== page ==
Sulu 'royal army' won't board 'humanitarian' ship
MANILA (UPDATE) – The royal army of the Sultanate of Sulu will not board the "humanitarian ship" that the Philippine government sent to ferry back to the country the claimants of Sabah, a spokesperson said Monday.
Abraham Idjirani, spokesperson of the sultanate, said Sultan Jamalul Kiram III was not officially informed of the government's plan. Thus, no repatriation of the sultan's 100 followers, led by the sultan's brother and crown prince Raja Muda Azzumudie Kiram, will occur.
"Maliwanag, kahit sino ang ipadala, kapag walang pirma ang sultan ng Sulu, na si Sultan Jamalul Kiram III, kung saan sinasabi na ito ang pupunta sa inyo, hindi niya (Raja Muda Azzumudie) kakausapin. Sapagkat ang understanding ngayon ay dapat napagbigay alam kay Sultan Jamalul Kiram III," Idjirani told dzMM.
"Hindi tayo nagmamatigas, ngunit pinapaliwanag lang natin na dapat ganoon ang mangyayari para alam ni Raja Muda kung sino ang kakasuapin at 'di kakausapin."
Asked if the sultan's followers, who have been holed up in the town of Lahad Datu since February 9, will budge, Idjirani said: "Gaya ng sinabi niya, ni-reiterate niya, pwede na silang hakutin kung sila ay malamig na bangkay."
In a statement released late Sunday, Foreign Affairs Secretary Albert del Rosario said: "As we have stated in countless occasions previously, we call on the entire group to go back to their homes and families, even at the same time we are addressing the core issues they have raised. Please do so for your own safety."
The DFA chief said a ship "on a humanitarian mission" will fetch and ferry back the women and other civilians from the "royal army's" group.
"We sent the ship to Lahad Datu on a humanitarian mission. We are deeply concerned about the presence of five women and other civilians in the group, and we urge them to board the ship without delay and return home," he said.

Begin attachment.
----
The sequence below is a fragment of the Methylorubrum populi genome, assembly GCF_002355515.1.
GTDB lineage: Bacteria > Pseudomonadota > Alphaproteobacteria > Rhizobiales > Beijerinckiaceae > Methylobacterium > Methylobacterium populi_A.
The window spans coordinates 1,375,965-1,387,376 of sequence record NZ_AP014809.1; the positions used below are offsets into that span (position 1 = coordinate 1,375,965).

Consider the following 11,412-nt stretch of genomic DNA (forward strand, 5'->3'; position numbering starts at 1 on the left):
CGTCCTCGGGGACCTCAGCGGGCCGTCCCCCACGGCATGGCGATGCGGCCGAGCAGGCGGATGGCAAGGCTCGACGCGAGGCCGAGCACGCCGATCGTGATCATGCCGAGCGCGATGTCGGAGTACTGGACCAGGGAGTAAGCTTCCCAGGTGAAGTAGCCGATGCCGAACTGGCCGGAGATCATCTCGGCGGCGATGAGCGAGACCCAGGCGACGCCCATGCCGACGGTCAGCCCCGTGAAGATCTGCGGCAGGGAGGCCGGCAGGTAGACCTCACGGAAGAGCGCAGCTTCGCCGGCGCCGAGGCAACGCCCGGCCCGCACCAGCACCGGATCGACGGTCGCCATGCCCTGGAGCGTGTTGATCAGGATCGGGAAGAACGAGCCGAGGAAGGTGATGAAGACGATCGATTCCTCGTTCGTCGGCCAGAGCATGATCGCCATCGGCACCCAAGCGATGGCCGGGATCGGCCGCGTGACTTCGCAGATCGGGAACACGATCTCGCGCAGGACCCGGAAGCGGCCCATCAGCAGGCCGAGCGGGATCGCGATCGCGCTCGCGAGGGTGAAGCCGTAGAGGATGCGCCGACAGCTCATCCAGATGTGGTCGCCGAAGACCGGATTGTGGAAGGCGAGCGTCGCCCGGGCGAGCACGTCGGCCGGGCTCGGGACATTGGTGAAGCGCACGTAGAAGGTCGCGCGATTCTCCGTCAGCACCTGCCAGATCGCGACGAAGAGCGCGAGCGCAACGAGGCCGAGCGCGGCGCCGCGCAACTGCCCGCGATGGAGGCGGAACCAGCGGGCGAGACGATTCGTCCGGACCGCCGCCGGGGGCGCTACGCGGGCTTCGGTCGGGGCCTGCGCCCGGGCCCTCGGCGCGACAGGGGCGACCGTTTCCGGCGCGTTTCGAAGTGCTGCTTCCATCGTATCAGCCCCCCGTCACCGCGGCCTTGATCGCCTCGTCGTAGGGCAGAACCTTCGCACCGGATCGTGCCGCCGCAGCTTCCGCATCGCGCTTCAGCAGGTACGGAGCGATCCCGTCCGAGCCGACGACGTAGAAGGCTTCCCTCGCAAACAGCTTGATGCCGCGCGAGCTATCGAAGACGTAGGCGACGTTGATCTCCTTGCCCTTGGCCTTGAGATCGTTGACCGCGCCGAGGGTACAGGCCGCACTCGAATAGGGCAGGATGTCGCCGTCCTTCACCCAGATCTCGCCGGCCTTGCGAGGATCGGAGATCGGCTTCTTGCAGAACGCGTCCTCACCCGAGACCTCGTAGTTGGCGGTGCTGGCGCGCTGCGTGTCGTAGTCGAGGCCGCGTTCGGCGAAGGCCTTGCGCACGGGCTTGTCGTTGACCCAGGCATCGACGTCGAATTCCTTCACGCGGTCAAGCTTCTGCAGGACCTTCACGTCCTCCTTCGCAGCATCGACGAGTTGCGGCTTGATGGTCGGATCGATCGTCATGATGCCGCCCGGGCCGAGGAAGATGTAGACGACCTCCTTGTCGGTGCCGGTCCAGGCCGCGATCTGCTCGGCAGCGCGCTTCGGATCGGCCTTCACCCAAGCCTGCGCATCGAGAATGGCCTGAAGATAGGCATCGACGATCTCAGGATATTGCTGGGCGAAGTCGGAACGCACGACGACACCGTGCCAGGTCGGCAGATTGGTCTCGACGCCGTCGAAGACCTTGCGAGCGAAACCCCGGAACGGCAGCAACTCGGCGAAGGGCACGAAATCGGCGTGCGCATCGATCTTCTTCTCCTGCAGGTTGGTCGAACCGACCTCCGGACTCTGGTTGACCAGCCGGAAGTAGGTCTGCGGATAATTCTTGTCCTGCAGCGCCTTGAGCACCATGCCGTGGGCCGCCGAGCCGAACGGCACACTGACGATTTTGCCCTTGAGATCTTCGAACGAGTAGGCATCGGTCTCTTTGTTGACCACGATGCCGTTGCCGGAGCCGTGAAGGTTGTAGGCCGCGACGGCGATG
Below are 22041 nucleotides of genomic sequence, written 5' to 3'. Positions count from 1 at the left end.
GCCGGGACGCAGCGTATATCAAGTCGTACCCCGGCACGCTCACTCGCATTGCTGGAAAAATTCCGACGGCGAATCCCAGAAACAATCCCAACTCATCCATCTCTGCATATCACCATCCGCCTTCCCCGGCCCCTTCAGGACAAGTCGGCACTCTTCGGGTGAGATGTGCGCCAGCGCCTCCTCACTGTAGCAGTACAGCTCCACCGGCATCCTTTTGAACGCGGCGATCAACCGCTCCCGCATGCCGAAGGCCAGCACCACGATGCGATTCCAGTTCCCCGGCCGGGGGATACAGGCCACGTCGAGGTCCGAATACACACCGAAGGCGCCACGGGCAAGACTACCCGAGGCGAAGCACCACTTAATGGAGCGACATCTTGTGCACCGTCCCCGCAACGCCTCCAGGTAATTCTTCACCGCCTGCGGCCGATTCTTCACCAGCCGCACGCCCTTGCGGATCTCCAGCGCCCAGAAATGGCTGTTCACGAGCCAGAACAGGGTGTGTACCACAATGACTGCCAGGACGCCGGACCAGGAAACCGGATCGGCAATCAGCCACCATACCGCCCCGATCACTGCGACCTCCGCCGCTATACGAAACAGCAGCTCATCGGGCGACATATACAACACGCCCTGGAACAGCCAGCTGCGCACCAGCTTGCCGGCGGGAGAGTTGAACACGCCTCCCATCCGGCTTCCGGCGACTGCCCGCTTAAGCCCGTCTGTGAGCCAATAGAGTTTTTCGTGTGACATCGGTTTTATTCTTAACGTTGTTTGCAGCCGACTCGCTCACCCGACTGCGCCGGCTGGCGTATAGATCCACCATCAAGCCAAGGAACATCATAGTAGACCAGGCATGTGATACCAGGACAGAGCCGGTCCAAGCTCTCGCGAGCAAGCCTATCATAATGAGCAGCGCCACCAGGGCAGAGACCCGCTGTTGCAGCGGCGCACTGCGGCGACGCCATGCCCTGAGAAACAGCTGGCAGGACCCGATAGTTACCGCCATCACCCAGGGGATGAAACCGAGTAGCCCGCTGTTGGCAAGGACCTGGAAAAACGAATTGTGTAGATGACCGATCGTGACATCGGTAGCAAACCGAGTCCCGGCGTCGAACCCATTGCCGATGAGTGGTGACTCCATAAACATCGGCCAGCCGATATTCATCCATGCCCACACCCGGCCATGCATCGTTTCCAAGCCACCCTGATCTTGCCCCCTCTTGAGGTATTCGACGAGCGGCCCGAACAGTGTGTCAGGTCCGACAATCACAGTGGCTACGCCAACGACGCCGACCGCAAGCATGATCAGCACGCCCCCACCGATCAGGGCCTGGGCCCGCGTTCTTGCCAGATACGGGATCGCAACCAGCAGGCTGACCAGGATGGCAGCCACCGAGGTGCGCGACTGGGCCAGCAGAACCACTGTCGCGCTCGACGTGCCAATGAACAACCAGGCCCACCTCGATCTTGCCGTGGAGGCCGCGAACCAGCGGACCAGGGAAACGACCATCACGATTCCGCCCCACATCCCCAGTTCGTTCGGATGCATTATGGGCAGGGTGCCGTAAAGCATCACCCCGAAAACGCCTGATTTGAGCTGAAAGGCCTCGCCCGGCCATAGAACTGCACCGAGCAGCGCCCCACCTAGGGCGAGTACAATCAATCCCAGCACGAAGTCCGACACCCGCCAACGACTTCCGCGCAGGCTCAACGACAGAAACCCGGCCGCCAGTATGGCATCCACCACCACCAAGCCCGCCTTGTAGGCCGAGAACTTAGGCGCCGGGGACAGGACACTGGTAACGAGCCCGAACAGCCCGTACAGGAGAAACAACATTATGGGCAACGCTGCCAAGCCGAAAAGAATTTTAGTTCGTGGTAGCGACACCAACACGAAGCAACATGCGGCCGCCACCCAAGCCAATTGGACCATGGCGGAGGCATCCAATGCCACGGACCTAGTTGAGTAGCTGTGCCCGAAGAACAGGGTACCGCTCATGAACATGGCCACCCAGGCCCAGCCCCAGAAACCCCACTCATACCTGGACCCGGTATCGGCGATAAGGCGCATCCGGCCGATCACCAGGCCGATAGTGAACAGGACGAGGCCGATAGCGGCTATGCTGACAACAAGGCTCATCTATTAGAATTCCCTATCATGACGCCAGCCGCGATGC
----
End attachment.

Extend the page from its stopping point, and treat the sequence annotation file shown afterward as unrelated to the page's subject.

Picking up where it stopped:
Onboard the ship are Filipino-Muslim leaders as well as social workers and medical personnel. The ship, with hull number AT296, will sail from Bongao, Tawi-Tawi to the village of Tanduo in Lahad Datu.
In a report, Malaysia’s The Star Online said the Friday deadline set for the group to leave "was extended by 48 hours after the Philippine government requested for a four-day extension till Tuesday on the grounds that Manila was trying to persuade the Sulu group to give up their stand."
In an interview with ANC on Monday, DFA Spokesperson Raul Hernandez said the Malaysian government has yet to respond to the Philippine government's request for extension.
"We have been talking to the Malaysian side regarding the extension of deadline up to Tuesday. So far, they have not come back to us officially. And some government officials are also talking to the Kirams so that they would make sure that they are able to leave Lahad Datu expeditiously and peacefully," Hernandez said.
"We hope they would take the whole picture in a positive light. We hope that we are able to solve the issue of the stay of the group in Lahad Datu as soon as possible."
The group said they have claims over Sabah, citing numerous historical accounts and rental receipts from the Malaysian government.